In November 2011 a long-awaited report by the Family Justice Review Panel was published. The document put forward a number of recommendations for improvement of the family justice system in England and Wales. Brighton and London family lawyers at Healys, along with many family law solicitors nationwide, scrutinised the proposals.
Changing names won’t solve the problems
The Family Justice Review (FJR) recommends, amongst many other things, a “move away from loaded terms such as residence and contact” which, they believe, have become a source of contention between disputing parents. Instead the recommendation has been made that a “child arrangements order” should be determined by court when disputes relating to children cannot be settled.
The FJR report states: “Government should repeal the provision for residence and contact orders in the Children Act 1989.”
However, it was the Children Act which forced the dropping of the former, much-maligned terms of “custody” and “access” in 1991. Yet these terms still appear to be firmly in the public consciousness as they are regularly used in soap opera parlance and even, occasionally, in newspaper reporting.
So, how would parents who cannot agree who should live with the children of the relationship, or when, where and how often the parent who does not live with the children should be able to spend time with them, be placated by another change in the naming convention.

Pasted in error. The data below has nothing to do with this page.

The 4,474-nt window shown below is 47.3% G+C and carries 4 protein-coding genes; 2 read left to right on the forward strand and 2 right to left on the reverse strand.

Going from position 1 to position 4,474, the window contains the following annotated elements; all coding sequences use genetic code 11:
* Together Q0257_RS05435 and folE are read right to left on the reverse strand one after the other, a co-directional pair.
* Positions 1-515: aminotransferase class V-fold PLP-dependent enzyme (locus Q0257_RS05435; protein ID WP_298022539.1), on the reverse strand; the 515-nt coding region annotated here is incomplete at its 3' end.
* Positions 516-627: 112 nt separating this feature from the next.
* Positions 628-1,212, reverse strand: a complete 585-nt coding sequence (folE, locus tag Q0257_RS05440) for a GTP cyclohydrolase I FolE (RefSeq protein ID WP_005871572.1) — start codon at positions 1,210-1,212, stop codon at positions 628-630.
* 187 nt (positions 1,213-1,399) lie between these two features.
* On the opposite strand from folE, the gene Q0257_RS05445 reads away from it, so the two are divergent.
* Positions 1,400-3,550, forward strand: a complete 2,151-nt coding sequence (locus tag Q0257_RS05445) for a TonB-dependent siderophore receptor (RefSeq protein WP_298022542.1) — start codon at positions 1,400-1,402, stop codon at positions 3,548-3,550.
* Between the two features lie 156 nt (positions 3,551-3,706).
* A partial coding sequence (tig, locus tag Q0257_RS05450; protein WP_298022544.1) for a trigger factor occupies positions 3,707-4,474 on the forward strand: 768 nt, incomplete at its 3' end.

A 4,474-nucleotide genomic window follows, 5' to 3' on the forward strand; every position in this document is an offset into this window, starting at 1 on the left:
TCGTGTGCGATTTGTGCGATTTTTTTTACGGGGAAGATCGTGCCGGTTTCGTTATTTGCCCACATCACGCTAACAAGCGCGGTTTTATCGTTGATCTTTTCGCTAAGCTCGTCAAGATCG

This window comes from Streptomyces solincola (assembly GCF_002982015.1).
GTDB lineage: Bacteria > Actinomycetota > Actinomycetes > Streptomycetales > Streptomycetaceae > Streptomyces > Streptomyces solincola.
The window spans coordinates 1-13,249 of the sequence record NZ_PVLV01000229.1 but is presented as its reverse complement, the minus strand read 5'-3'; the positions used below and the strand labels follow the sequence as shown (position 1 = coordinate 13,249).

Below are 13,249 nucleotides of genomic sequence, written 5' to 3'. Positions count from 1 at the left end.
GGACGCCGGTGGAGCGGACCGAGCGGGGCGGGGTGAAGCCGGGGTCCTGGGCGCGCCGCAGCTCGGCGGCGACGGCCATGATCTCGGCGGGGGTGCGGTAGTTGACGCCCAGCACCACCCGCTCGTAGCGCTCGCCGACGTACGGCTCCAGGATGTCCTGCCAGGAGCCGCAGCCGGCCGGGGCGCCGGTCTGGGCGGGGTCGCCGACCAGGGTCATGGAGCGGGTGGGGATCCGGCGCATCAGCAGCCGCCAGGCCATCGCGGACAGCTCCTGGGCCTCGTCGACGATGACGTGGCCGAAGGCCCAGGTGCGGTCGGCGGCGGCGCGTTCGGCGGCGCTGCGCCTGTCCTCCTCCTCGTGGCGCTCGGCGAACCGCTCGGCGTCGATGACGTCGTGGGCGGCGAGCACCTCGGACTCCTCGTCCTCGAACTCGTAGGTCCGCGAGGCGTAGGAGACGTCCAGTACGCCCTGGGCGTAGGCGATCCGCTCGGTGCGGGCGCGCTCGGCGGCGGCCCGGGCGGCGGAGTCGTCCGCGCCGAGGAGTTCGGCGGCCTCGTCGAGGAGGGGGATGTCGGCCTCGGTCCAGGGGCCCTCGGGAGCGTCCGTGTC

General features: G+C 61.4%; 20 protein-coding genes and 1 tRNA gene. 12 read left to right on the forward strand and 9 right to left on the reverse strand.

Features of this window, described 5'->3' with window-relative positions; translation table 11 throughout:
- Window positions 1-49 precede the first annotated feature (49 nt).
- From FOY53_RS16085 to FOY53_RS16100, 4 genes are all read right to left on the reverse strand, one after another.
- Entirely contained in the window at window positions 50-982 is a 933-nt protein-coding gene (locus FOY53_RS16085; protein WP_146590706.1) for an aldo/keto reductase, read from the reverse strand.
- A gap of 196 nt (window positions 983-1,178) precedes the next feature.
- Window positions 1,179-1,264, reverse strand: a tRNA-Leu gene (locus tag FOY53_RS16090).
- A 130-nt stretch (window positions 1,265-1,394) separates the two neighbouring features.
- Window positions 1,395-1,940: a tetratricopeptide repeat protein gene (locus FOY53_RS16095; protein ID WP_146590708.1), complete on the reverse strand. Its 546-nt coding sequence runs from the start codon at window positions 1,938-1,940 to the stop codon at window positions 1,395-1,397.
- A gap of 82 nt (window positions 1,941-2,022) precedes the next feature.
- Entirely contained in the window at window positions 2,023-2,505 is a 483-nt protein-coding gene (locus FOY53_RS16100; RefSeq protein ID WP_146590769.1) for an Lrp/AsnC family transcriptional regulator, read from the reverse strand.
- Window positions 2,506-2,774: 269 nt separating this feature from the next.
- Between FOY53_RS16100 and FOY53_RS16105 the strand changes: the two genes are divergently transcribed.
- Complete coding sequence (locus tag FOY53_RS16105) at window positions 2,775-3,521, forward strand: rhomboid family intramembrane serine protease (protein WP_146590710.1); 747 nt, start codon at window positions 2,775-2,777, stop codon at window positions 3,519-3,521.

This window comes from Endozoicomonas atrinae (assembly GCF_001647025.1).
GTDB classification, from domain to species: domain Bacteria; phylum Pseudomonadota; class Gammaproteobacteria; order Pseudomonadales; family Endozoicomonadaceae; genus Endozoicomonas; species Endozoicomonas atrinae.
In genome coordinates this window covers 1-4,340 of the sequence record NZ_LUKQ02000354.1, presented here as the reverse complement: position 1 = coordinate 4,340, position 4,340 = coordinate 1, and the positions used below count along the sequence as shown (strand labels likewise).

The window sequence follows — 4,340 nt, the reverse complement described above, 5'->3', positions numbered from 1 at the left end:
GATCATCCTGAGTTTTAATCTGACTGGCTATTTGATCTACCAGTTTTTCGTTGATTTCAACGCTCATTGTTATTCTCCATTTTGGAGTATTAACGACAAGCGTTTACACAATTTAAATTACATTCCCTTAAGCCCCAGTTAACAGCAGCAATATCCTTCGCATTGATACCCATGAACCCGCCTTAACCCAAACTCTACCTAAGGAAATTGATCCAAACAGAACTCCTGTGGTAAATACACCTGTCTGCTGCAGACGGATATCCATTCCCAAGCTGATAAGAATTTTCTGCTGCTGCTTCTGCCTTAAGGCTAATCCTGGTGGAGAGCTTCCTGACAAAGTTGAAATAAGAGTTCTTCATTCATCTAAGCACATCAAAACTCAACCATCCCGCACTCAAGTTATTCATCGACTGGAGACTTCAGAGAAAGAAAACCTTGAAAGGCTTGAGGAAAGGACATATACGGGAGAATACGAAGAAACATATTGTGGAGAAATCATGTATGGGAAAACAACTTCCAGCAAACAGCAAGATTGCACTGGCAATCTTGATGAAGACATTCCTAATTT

The FJR does not actually answer this question. However, it clearly suggests that “separating parents should be encouraged, in consultation with their children, to develop flexible [parenting] agreements to fit their circumstances” and the whole dispute would then be tied up with one overarching name, the child arrangements order, when judicial intervention is deemed necessary.
Parenting Agreements would be negotiated post-separation with a view to setting out arrangements and parameters for the care of children, but they appear to have the potential to be as tricky as pre-nuptial agreements to enforce. However, it would seem reasonable to suggest that parents should seek legal advice from a family law solicitor to guide them in suitable negotiations, as the FJR report states that the “government and judiciary should consider how a signed Parenting Agreement could have evidential weight in any subsequent parental dispute”.
Healys Brighton and London family lawyers are here to help
If you are interested in reading the full Family Justice Review Panel report please click here.
Alternatively, if you would like to speak to a family lawyer about any aspect of the law relating to relationship breakdown, divorce, civil-partnership dissolution or related financial claims, please contact Healys today.
We are here to help and can offer straightforward advice on how you can protect your best interests, and those of any dependants, in a divorce or separation. While we strive always to seek conciliatory and amicable resolution to family law disputes, we strongly believe in robust action on your behalf when the situation requires it.
For more information on the service we provide, please contact Catherine Taylor on 01273 669 124 or email email@example.com for Brighton. For London please contact Jane Sanders on 020 7822 4107 or email firstname.lastname@example.org.